Perhaps the best photojournalism fuses information and expression, document and symbol, in such a way as to create a metaphor: an image that retains the particularity of its referent but, at the same time, stands for a broader truth which transcends that immediate context.
In his article Sebasti o Salgado: Ways of Seeing Latin America, Mraz elaborates on how a photographer’s connection with the subject, use of captions, metaphors, symbols and personal involvement influences the overall perception of documentary photography. Through comparing the early and later work, Mraz shows how Salgado develops from creating distant photographs with a strong emphasis on metaphors and iconographic displays to images that are part of a context, with individuals in a specific context during a highly selected fraction of a second.
What strikes me in the article is how Mraz shows how Salgado develops from a photographer who creates work that represents the Latin America how the Western world likes to see it, with an estrangement that Salgado must have felt when he returned to his homeland after having been abroad for a long time, to an engaged photographer that clearly addresses the conditions and lives of the people he photographs.
“In this way, he could sell to the developed world the estrangement it knows so well, but with the interesting touch of dressing it in exotic clothing and setting it against picturesque backdrops… the alienation of individuals who embody an ‘Orientalist’ otherness is evidently a horse of a decidedly different colour.”
“Traditional photojournalism is more concerned with information; its images are documents which are predominantly limited to presenting particular situations. As such, they often lack the expressivity to transform themselves into statements which transcend the individual case. Conversely, fine are photojournalism such as Salgado’s leans more toward the expressive pole, and its images are often symbols that can fail to adequately present the particularity of specific situations, because they lack the information with which it could be constructed. Though conscious of the risks of such gross generalizations, we might say that, in general, fine art photojournalists make photos that tell us more about the photographers than the photographed, while the images of traditional photojournalists tell us more about what they are photographing than about those who have taken them.”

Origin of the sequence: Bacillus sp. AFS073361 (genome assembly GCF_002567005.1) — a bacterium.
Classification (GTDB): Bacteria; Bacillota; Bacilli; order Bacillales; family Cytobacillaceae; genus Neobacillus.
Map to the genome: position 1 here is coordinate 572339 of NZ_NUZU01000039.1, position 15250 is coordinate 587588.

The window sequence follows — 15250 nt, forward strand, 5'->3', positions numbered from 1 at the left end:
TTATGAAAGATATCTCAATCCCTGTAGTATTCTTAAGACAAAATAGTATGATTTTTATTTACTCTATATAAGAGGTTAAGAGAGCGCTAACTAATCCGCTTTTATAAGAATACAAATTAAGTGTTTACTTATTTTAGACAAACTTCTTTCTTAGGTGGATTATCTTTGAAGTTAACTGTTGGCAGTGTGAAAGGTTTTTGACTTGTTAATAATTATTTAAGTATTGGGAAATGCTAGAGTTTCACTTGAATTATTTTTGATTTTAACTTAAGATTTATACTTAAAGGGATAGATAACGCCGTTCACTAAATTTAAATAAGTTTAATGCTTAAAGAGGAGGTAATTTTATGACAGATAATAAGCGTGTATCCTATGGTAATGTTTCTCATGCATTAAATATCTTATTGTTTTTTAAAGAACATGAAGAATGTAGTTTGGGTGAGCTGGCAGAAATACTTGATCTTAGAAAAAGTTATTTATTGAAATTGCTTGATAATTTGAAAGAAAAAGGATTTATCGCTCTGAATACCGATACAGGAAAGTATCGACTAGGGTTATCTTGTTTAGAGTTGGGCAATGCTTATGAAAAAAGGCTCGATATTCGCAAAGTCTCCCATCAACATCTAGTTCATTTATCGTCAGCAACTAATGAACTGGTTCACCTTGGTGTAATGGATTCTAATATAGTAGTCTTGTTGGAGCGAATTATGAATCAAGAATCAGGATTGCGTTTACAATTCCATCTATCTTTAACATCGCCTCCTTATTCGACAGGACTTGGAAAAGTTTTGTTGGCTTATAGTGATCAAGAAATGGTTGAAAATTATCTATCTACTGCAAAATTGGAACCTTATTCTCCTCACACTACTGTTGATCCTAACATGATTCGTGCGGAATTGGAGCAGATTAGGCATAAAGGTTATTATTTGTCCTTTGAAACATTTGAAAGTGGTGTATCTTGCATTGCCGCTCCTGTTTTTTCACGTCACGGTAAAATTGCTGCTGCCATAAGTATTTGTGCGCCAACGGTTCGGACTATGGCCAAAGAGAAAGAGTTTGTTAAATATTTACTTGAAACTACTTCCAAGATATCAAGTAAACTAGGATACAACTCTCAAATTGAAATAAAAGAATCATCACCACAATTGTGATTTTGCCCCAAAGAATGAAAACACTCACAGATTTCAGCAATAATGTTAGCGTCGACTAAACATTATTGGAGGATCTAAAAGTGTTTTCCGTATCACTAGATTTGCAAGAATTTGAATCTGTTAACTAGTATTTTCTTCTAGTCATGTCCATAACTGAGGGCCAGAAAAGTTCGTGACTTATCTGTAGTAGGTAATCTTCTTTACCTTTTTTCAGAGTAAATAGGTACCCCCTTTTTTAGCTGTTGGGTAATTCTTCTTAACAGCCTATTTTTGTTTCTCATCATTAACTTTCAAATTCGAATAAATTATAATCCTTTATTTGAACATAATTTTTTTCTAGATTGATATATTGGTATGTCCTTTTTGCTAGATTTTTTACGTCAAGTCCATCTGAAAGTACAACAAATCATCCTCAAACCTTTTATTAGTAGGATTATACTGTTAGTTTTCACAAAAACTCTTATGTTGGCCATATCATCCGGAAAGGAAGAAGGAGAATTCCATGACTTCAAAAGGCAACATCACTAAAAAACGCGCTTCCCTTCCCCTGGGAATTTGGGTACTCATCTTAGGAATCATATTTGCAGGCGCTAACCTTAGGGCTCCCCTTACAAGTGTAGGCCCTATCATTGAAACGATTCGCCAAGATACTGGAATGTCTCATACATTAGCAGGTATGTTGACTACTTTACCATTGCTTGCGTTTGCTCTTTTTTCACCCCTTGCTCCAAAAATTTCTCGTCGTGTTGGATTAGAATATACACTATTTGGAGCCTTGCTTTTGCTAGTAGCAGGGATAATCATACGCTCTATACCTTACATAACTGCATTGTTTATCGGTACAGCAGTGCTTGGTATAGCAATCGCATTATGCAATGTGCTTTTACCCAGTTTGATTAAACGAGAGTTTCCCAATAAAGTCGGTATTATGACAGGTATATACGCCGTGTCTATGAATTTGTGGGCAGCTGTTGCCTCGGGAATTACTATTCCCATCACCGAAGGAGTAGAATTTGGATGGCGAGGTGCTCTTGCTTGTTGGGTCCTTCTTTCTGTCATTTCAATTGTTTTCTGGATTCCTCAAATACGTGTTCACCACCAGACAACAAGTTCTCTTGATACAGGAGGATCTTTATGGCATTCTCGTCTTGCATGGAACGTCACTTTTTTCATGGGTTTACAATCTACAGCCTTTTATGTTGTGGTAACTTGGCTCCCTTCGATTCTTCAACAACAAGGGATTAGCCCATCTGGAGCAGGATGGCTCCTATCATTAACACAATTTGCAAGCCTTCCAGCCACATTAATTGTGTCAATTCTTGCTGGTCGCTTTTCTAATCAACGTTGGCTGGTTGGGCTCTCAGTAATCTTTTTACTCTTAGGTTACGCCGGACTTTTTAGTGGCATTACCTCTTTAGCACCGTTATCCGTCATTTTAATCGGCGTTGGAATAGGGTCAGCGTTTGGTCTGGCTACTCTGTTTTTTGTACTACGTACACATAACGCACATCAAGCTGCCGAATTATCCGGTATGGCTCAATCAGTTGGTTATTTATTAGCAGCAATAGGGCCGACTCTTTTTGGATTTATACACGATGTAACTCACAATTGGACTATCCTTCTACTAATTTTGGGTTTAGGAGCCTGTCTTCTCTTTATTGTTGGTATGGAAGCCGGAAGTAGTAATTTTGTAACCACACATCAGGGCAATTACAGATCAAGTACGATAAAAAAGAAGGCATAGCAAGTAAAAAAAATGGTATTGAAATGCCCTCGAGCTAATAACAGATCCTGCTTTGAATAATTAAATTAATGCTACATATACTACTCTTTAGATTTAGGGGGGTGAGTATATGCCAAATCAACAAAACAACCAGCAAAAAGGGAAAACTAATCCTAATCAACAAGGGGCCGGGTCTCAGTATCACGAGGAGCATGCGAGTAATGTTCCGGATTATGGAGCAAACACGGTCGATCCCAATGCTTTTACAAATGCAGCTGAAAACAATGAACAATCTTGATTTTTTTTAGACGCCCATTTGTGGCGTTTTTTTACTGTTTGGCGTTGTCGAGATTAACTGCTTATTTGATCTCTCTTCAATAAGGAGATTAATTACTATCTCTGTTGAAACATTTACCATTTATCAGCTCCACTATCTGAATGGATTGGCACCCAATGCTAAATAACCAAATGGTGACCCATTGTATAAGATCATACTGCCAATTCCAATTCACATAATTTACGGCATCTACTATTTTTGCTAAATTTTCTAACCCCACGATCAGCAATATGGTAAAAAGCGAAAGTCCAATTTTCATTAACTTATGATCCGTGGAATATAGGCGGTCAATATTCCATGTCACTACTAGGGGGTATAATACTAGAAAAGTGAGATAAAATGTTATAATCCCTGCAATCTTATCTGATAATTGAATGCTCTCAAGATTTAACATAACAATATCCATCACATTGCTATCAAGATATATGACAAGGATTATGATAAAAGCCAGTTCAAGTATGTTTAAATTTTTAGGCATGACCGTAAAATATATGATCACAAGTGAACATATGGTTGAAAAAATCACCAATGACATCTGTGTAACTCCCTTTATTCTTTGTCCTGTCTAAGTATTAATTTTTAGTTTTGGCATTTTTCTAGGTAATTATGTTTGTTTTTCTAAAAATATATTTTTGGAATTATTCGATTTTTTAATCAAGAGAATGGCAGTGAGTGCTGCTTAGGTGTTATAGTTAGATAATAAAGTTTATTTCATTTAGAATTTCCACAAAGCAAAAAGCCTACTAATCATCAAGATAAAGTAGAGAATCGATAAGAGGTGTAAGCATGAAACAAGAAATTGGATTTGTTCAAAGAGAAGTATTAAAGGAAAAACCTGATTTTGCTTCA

Mraz, J. (2002) ‘Sebastião Salgado: Ways of seeing Latin America’, Third Text, 16(1), pp. 15–30. doi: 10.1080/09528820110120687.
First of all, a few terms from the Semiotic models and terminology, taken from Context and Narrative, pg 122 – 124, to immerse myself a bit more in thinking in signs and symbols!
Signifier: The form which the sign takes
Signified: The concept it represents
Representamen: The form that the sign takes
Interpretant: not an interpreter, but rather the sense made of the sign
Object: To which the sign refers
Studium: The general enthusiasm or polite interest in the photograph
Punctum: That which arrests attention, dependent upon the individual; that ‘which pierces the viewer.’
Symbol: Something that represents something else, the relationship must be learnt. the signifier does not resemble the signified.
Icons: The signifier is perceived as resembling or imitating the signified; similar in possessing some of its qualities, such as a portrait, a cartoon, a scale model, metaphors, sound effects and imitative gestures.
Indexical signifier: Physically or causally linked to the signified, for example storm, thunder, footprints.
My kids’ school has the most fantastic library, I just found out that they have The Americans on their shelves! It feels almost as sacred as the Bible and I thoroughly enjoyed reading and looking through it. The order of the images and the content emphasizes the themes and symbolism even more than having a look at the single images online.
In City Fathers the first thing I notice are the hats of the men and the expressions on their faces. These men are proud, distinguished and seem to take a special place on a decorated stage at some public celebration. The hat is a symbol that keeps on coming back in other images as well. The owners all seem to be representatives of the ruling class, that exists of white men in their 50s. What strikes me very much about this image are the expressions on the men’s faces, each representing a different aspect of dominion. The man on the right has a snobby look, vain and looking down on the crowds. The man next to him seems to be a visionary, with a strong, determined expression. The man in the middle looks a bit tired, but very comfortable being amid these men. The one on the left looks a bit older and has a weary expression, I wonder what kind of experiences he has had.
The same hat comes back in the following image:
The chairs lead the eye from the front desk to the banker in the back, with a hat on the table in front of him. The papers and pen in the front signify the importance of the job that is being done here, and the hat emphasises how the ruling class also rules over finances.